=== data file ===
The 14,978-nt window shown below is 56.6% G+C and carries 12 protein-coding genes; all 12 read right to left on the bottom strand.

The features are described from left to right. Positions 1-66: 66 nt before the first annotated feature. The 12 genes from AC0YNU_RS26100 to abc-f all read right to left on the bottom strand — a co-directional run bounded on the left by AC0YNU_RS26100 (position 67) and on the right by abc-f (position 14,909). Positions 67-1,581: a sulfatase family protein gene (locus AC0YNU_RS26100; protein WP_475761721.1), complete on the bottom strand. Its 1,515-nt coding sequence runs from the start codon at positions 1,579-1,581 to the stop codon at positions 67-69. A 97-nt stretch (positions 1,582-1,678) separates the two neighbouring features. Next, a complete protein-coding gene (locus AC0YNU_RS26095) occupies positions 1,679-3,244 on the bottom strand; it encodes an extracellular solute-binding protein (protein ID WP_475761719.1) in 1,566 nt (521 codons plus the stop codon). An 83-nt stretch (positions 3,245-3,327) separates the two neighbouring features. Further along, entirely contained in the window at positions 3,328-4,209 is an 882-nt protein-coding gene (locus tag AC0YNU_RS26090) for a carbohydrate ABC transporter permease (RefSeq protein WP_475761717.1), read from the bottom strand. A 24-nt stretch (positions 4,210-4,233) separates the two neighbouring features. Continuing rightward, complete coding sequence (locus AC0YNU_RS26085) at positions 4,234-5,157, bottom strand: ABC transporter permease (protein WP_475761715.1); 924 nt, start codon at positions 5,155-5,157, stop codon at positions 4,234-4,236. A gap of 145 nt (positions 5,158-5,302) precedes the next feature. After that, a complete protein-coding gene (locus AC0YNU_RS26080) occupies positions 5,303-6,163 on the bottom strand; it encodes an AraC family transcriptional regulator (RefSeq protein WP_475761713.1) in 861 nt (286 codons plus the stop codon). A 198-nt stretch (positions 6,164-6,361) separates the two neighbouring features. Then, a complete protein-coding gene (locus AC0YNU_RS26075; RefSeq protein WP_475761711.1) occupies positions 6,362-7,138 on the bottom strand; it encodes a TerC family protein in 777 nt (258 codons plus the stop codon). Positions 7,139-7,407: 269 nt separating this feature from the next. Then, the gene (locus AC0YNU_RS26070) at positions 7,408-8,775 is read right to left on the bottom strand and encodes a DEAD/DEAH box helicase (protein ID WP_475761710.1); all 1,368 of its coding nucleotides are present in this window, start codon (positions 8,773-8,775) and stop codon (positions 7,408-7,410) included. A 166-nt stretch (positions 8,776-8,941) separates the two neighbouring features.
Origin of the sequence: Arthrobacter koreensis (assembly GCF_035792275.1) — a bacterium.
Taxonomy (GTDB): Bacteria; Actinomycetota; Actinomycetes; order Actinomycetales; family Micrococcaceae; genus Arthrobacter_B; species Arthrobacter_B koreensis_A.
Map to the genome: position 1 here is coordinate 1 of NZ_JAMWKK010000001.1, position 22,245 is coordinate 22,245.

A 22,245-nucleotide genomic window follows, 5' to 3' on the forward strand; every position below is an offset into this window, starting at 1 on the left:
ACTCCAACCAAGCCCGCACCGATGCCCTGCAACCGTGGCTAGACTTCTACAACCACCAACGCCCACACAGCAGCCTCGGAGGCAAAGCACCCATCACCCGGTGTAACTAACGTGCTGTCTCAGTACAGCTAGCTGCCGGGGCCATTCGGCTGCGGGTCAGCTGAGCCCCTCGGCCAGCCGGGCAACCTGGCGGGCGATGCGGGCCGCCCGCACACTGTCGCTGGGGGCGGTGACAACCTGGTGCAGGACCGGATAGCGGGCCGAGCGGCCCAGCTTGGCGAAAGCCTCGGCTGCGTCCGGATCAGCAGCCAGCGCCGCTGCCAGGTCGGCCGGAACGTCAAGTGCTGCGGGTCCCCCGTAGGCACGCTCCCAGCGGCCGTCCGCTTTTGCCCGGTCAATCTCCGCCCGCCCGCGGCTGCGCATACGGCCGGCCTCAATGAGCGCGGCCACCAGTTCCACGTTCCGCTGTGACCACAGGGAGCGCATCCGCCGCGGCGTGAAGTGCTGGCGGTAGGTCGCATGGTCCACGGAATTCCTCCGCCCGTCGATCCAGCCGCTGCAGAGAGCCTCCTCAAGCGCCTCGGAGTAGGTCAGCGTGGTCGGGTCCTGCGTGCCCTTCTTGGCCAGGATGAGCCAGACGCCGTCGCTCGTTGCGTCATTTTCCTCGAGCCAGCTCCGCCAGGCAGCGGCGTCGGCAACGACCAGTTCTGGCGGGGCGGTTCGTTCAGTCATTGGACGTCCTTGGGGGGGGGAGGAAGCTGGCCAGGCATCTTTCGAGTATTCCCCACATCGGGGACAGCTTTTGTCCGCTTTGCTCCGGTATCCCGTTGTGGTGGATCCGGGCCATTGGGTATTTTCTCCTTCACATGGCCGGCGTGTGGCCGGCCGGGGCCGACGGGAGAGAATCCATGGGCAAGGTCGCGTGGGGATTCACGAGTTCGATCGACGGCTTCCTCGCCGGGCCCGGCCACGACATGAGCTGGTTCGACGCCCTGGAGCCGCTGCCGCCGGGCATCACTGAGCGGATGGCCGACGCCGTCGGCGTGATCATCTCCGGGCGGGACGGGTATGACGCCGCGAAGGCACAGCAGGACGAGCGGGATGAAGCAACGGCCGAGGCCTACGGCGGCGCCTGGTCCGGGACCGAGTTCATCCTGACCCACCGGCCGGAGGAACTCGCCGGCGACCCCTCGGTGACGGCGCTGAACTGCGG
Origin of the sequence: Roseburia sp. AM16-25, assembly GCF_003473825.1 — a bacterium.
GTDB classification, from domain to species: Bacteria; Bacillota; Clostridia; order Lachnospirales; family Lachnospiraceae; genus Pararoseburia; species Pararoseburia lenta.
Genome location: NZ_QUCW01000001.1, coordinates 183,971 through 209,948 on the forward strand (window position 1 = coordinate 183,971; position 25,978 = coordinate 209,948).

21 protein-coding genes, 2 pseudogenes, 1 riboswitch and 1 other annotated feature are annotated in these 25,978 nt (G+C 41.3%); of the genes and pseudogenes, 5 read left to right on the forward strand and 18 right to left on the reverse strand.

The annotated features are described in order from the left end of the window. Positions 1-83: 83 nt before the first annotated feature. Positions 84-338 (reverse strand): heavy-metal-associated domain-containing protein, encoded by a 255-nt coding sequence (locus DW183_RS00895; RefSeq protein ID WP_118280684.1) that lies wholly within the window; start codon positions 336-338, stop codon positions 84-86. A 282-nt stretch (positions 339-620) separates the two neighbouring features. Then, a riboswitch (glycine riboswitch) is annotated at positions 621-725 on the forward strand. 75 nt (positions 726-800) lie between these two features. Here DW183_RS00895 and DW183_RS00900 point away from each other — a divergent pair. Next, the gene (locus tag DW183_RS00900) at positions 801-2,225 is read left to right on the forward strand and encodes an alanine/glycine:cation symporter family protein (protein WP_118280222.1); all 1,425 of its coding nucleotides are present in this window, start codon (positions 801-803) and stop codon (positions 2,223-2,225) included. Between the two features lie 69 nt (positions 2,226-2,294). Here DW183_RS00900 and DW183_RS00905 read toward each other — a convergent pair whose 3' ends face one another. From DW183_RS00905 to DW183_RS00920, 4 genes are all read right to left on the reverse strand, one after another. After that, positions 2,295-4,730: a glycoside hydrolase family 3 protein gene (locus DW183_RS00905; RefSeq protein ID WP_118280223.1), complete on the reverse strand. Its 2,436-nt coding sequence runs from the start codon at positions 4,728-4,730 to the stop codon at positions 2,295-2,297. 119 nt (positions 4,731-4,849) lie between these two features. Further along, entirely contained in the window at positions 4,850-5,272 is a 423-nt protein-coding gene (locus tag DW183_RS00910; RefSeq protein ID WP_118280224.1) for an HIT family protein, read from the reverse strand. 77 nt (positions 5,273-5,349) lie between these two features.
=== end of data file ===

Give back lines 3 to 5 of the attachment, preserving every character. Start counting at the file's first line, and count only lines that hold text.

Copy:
Origin of the sequence: Arthrobacter koreensis (assembly GCF_035792275.1) — a bacterium.
Taxonomy (GTDB): Bacteria; Actinomycetota; Actinomycetes; order Actinomycetales; family Micrococcaceae; genus Arthrobacter_B; species Arthrobacter_B koreensis_A.
Map to the genome: position 1 here is coordinate 1 of NZ_JAMWKK010000001.1, position 22,245 is coordinate 22,245.